After several previous attempts, Claire Boucher (a.k.a. Grimes) came into her own this past year with Visions, her debut for 4AD. A mix of Tinkerbell electronics, Björkian otherworldliness, and grooves mined from the same gemstone bed as “Genius of Love,” the record presented the Canadian singer as a pop maestro. Tracks like “Oblivion” and “Skin” seemed inherently insular, but proved to work in a live setting too, blossoming into splendorous moments full of color. It was the eccentricities of Grimes’ breakthrough that distinguished it, though, and made Visions the perfect soundtrack for dreaming of electric sheep. SS

The Walkmen
Fat Possum

After years of harnessing wild static, feral reverb and drum explosions into upside-down pyramids of sound, The Walkmen decided to flip right side up. Heaven is more sleek from the top down—more so than even You & Me—and it seems like the band deliberately let this one flow like molten metal. They’ve been a grown-up band from the start—they were just a little older and farther out than their peers—and while Heaven doesn’t seem like an endgame for Walkmen, it surely marks an end of a decade since their first releases. I’ve followed them from the beginning, but I still can’t wait to see what’s coming. MPO

Private Airplane

Connections’ debut album, Private Airplane, appears to have been pre-released exclusively to those on the Ohio internet, meaning, the polished pop gems on Private Airplane were probably only on the radar of those in Central Ohio and in the know. (Obviously, The Agit Reader was among them as our associate editor, Kevin Elliott, sings in the band.) That may change in the new year, but Private Airplane is not of 2012 or 2013 (or December, or last week, or that one shitty day you would have had if it weren’t for this album), but timeless. Most songs crafted today with the original recipe of guitar, bass, drums and vocals are affected disasters worthy of an apocalyptic flush, but Private Airplane hugs the transcendence theory. EM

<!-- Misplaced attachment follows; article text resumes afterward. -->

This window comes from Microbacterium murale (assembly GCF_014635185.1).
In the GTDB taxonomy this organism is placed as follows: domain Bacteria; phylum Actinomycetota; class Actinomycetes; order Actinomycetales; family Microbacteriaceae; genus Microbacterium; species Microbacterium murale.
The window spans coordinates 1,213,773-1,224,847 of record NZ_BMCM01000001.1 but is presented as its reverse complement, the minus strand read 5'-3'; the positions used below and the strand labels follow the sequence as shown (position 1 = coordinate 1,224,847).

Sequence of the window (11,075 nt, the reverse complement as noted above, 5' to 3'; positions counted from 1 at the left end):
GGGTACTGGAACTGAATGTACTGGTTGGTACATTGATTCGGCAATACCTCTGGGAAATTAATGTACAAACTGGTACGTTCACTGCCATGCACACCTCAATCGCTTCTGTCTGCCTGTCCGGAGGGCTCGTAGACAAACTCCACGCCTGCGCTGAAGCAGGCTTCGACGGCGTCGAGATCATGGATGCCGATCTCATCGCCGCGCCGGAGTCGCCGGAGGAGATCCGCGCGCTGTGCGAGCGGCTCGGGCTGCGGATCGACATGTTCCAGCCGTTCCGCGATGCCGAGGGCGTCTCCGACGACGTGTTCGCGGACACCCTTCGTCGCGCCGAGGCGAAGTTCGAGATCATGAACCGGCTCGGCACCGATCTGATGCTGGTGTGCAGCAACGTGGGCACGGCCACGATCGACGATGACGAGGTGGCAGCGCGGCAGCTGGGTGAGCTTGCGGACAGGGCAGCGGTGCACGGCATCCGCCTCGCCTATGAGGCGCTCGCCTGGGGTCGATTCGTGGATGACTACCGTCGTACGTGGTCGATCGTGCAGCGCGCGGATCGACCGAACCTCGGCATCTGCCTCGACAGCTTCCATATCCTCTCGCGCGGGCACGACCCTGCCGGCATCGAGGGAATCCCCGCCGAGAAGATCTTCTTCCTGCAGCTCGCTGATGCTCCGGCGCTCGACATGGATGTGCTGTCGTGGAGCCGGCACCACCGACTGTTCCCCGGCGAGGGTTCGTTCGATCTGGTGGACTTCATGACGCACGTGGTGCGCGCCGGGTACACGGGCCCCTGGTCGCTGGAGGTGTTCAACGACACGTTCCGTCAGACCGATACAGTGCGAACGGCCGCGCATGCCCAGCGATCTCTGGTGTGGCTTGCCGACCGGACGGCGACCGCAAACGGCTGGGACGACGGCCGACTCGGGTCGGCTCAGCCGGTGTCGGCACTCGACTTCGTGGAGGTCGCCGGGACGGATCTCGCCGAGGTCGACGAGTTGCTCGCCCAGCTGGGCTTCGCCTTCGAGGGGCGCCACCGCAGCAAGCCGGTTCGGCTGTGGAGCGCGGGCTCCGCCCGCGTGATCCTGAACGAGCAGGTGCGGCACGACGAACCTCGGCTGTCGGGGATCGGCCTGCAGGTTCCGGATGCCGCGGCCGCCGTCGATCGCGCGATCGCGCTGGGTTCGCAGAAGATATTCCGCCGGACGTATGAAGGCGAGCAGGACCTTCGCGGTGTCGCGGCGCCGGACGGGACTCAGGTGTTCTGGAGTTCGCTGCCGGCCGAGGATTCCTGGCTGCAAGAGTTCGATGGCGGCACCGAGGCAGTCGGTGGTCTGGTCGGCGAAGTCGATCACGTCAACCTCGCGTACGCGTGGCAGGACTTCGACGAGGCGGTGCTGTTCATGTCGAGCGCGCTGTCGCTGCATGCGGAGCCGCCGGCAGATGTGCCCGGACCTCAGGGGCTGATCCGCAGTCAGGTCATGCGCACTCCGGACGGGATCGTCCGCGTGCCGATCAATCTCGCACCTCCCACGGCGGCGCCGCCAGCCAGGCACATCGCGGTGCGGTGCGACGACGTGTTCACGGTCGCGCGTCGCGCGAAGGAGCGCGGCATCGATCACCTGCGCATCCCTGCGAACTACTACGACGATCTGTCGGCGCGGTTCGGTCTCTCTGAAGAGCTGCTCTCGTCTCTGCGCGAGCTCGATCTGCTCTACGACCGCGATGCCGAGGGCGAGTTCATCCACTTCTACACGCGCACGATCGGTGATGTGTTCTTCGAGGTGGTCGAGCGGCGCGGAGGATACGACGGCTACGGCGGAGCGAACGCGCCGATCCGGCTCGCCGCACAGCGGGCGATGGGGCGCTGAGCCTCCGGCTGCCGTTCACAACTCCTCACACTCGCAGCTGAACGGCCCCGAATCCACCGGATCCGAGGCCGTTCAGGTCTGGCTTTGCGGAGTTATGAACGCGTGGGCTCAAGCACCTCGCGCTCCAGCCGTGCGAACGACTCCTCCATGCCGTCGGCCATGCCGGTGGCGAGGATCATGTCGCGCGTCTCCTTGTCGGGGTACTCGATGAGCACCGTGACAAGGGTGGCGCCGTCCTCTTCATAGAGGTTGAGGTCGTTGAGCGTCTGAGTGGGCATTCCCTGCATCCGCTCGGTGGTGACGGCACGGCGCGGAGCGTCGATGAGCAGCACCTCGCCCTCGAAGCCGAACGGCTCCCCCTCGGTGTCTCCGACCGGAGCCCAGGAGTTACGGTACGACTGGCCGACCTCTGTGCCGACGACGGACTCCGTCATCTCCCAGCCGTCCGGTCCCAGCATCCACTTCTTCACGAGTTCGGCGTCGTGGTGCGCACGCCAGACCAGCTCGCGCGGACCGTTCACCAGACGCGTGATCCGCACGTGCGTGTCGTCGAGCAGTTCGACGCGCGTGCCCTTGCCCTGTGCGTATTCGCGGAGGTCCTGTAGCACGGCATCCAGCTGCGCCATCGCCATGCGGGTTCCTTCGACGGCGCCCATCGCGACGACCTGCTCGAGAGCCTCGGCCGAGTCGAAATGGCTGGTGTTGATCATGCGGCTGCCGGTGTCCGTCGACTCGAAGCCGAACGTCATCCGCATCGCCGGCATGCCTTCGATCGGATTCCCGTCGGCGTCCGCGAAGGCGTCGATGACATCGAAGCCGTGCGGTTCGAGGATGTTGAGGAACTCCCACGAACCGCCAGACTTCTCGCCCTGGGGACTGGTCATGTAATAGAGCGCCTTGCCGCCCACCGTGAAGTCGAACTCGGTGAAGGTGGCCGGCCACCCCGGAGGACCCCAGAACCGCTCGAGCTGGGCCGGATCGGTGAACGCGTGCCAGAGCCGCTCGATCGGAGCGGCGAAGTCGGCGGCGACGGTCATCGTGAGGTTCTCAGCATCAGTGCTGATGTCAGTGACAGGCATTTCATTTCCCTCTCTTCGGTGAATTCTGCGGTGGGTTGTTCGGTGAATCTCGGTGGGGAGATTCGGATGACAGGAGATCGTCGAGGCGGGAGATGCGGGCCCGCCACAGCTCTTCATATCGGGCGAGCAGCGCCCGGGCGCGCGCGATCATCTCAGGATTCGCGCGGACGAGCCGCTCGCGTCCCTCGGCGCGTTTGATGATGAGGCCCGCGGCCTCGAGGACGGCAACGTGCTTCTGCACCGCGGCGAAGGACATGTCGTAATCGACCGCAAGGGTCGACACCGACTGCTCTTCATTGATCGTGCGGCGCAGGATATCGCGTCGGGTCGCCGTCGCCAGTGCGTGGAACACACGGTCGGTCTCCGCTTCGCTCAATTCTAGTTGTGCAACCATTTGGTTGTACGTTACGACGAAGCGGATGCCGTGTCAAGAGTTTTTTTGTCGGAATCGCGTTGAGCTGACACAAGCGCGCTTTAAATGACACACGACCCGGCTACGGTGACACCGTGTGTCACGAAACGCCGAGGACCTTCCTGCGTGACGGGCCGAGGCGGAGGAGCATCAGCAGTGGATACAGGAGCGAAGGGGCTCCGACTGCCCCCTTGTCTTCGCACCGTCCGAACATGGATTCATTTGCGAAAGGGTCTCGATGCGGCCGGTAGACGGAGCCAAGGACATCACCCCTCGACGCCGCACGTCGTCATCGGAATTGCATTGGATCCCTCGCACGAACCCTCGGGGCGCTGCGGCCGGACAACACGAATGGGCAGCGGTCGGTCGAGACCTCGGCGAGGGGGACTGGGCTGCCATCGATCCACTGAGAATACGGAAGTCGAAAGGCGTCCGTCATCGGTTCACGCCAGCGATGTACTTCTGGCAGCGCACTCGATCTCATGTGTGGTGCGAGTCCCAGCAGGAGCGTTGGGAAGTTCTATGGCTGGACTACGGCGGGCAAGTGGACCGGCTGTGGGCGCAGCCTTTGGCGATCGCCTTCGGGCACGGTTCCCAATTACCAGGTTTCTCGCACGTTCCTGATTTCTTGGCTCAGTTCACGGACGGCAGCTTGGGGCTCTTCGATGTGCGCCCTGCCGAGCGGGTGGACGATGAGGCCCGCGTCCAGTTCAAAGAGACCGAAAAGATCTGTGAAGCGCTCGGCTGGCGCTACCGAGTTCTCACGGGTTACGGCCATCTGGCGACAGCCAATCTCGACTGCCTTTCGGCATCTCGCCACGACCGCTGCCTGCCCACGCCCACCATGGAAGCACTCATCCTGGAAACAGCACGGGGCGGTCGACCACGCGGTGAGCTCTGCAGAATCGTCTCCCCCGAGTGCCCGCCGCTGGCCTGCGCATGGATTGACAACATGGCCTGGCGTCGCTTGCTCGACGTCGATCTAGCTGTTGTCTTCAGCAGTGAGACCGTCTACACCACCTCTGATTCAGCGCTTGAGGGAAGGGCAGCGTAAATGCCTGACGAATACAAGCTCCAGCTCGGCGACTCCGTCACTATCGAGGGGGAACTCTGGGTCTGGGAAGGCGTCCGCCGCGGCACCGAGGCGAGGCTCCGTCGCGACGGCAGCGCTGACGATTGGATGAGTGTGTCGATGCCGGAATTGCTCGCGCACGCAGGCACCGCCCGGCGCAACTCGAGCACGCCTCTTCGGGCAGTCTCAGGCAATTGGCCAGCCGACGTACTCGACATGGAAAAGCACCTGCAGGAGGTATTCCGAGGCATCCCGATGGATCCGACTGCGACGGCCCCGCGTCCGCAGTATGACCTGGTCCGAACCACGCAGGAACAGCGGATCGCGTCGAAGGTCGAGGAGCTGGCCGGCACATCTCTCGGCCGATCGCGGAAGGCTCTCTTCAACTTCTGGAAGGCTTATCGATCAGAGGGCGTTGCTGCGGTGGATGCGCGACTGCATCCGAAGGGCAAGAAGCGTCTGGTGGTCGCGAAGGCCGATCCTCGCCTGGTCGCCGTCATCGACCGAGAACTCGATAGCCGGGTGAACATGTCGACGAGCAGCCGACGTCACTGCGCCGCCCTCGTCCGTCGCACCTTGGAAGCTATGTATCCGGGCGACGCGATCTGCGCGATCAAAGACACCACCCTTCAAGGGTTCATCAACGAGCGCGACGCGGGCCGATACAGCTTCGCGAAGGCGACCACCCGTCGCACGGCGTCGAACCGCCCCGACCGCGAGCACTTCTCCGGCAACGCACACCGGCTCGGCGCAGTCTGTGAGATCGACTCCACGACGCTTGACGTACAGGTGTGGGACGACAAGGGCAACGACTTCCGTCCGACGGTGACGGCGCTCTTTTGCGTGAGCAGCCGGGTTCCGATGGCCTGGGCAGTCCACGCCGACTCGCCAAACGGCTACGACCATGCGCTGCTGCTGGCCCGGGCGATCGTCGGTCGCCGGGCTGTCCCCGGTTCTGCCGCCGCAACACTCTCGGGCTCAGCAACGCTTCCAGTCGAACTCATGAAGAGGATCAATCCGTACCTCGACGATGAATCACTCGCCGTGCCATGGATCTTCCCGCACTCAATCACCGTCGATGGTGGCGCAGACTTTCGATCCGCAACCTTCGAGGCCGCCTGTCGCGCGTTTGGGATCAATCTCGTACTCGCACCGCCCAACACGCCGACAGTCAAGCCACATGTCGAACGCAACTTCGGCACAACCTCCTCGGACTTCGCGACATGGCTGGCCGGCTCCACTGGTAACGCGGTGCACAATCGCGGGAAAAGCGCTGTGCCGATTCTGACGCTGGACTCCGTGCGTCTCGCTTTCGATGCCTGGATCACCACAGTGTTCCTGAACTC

Children of Desire
Katorga Works

For years, the mysterious boys of Merchandise were flying under the radar in an almost unheard of internet-proof popularity where house shows, hardcore ethos, and noise-over-substance were the norm. Children of Desire is a stroke in exchanging those impenetrabilities for pop ascension. Though the trio remain unorthodox—some songs expand into crystalline 10-minute clouds of static and chords—they push all the softest buttons and come up with a version of sweeping romanticism brought on by boredom and complacency, not want for acceptance by a bigger audience. Under mechanical vamps on Moz, huge shoegazing guitars, whoosh and jangle—not to mention hooks that reel towards infinity—they still mope and hide from daylight. This is a perfect example of how to make a pop record with smoke and mirrors, while knowing deep at heart that they’re a band as genuinely aching as they come. KJE

The Seer
Young God

Swans are a veritable institution in the musical world, albeit one constantly evolving and changing like a living, breathing creature. They’ve produced one stunning composition after another, no matter their line-up. So yes, maybe I had this record on a bit of a pedestal before even listening to it, but in all honesty, The Seer surpassed any and all expectations. Michael Gira makes music that can simultaneously crush your soul and make you want to live through it to see the remnants scattered about. The album is a wholly theatrical, all-encompassing experience, from the caustic (“93 Ave. B Blues”) to the sentimental (“Song for a Warrior”). It’s a culmination of sorts, and while it pays homage to the band’s past 30 years of music, it also provides a tantalizing look into the future. I will drink this Kool-Aid over and over, gladly. JF